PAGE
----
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  • Writer's picturePatrick Foley

Qigong & Tai Chi to Help Chronic Pain

Every Day Health - Julie Lynn Marks - March 9 2022
 

Practicing the gentle movements of tai chi and qigong can relieve pain.

Qigong (pronounced “chee-gong”) and tai chi are ancient Chinese practices that involve meditation, controlled breathing, and movement to improve a person’s mental and physical health.


According to the National Center for Complementary and Integrative Health (NCCIH), these techniques offer various wellness benefits, including reducing chronic pain.


How It Works

Both exercises are based on the idea and core principle that increasing energy in the body, known as “qi” or “chi,” through gentle and repeated movements can enhance a person’s well-being. The goal is to restore the body’s balance of yin and yang, which are opposing and complementary forces in nature.

Qigong and tai chi share many similarities but also subtle differences. Tai chi, when performed for promoting health, is considered a form of qigong.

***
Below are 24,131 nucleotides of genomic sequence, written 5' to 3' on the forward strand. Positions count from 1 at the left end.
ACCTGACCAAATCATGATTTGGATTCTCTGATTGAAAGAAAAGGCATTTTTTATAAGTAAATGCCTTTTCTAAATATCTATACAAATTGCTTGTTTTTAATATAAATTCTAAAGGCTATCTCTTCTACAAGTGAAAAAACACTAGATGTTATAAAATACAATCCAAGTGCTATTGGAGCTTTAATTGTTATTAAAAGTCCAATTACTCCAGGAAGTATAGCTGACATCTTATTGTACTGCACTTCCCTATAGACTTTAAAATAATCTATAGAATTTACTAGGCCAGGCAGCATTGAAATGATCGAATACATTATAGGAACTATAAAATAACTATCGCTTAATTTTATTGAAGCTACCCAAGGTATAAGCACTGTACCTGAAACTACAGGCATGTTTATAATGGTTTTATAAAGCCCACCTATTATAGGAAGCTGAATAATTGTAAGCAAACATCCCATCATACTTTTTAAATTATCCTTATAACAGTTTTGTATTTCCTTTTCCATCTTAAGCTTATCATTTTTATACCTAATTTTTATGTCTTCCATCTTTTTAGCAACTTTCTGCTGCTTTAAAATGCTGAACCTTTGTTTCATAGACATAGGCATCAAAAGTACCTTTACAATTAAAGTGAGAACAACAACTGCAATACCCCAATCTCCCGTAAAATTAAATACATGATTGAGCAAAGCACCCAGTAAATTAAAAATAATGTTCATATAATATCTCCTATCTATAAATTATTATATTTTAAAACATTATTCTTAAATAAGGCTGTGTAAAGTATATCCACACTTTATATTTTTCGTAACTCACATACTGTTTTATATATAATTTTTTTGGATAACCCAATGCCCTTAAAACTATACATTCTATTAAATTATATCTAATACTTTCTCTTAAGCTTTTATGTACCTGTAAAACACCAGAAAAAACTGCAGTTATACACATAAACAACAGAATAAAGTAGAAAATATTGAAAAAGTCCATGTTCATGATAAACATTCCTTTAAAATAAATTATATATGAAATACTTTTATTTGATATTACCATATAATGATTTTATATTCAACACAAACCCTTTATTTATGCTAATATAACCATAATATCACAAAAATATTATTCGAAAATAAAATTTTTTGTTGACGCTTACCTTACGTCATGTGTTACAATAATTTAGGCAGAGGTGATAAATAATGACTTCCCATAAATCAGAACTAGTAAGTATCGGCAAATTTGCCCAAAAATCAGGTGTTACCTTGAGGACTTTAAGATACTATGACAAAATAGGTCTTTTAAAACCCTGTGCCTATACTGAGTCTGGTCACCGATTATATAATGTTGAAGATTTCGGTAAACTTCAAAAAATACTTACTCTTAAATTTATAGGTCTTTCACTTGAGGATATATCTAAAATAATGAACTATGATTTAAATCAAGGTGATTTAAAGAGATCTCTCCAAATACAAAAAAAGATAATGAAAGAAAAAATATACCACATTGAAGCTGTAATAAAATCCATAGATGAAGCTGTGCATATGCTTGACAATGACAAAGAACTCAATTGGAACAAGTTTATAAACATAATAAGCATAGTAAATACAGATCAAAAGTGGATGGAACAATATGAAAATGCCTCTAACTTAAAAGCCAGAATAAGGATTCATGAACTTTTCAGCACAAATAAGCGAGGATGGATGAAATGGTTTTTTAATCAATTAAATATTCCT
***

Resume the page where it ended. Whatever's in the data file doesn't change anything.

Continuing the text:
Qigong is typically a more simplified practice. It involves stationary exercises that can be done in any order and are usually repeated.

Generally, qigong, used modernly, is performed for a specific situation, such as to open up the chest and lungs.

Some examples of qigong movements include:

  • Raising and lowering the arms

  • Rubbing the ears, feet, and hands

  • Moving your head from side to side

Tai chi movements may include martial arts components and are performed in a specific order.


There are different styles of tai chi, known as schools with various teacher lineages, with 108 movements in all for long forms, and there are fewer in shorter forms.

Tai chi is sometimes referred to as “moving meditation” and is considered more of a full-body approach than traditional qigong.

When it comes to chronic pain relief, the exact mechanism behind qigong and tai chi isn’t fully known. Some researchers theorize that pain relief is achieved by eliminating muscular tension through deep relaxation or boosting feel-good chemicals in the body called endorphins. Others posit that tai chi may affect the autonomic nervous system, increasing parasympathetic tone — parasympathetic tone relates to a relaxed state of body, with a reduction in stress hormones.

The practices may also offer individualized benefits for specific conditions that cause chronic pain. For example, people with arthritis often experience stiff muscles, which loosen up with movement. Exercise, in general, improves the flow of blood and body fluids through muscles, joints, and tendons, which may help with pain reduction.

 
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